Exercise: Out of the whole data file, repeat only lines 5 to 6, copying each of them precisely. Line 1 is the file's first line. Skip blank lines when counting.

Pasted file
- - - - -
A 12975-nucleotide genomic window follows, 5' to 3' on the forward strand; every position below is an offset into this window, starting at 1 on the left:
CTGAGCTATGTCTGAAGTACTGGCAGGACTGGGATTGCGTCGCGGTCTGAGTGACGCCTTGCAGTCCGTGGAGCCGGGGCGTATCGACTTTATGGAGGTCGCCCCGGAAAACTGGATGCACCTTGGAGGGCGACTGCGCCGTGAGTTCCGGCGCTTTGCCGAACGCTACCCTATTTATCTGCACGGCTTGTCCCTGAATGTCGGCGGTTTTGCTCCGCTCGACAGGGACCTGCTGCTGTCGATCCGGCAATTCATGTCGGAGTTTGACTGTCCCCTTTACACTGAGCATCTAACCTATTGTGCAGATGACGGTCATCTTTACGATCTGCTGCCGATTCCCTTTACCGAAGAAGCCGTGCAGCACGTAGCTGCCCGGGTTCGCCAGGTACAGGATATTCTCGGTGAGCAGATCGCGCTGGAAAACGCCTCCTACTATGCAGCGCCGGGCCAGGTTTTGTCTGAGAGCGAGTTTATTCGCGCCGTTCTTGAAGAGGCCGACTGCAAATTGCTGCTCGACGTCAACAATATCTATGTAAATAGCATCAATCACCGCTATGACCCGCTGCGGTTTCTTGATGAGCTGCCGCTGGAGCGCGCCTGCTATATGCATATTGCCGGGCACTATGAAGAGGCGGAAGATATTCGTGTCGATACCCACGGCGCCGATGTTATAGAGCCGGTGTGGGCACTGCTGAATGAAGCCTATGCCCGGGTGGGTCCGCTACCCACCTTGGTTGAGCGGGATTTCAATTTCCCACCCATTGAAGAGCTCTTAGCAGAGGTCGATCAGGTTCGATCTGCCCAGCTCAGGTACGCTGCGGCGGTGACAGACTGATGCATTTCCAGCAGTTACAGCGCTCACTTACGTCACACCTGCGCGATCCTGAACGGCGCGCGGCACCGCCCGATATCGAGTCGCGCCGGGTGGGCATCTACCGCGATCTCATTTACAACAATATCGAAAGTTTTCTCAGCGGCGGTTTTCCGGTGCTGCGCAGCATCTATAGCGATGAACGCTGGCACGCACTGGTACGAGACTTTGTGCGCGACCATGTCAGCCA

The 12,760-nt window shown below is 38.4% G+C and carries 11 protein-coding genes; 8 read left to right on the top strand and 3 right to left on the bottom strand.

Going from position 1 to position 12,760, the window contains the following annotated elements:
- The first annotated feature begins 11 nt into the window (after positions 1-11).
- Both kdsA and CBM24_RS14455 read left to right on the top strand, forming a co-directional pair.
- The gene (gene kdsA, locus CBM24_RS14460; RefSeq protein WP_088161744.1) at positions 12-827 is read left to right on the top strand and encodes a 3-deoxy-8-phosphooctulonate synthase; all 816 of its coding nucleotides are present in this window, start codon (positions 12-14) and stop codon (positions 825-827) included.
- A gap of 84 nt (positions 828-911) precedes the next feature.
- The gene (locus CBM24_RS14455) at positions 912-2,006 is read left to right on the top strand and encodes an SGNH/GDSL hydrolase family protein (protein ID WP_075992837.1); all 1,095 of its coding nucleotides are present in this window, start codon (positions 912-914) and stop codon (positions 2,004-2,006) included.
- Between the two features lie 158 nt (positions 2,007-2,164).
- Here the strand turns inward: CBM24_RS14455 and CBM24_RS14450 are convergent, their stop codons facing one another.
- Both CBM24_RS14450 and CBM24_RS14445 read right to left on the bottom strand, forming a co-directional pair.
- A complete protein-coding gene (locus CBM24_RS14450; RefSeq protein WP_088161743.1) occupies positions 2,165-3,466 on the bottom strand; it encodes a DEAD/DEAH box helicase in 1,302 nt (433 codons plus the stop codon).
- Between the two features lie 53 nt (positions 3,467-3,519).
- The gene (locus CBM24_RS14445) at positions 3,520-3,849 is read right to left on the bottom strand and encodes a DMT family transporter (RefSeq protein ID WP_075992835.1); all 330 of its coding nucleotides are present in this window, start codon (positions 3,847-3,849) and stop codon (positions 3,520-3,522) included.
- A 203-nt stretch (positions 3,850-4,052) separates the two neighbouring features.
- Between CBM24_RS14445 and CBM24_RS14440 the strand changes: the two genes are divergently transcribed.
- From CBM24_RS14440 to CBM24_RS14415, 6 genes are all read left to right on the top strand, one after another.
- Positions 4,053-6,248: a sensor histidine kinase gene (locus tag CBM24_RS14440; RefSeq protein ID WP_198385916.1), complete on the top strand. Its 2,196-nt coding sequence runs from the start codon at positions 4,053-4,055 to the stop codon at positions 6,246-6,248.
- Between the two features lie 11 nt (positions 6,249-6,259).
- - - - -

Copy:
- The first annotated feature begins 11 nt into the window (after positions 1-11).
- Both kdsA and CBM24_RS14455 read left to right on the top strand, forming a co-directional pair.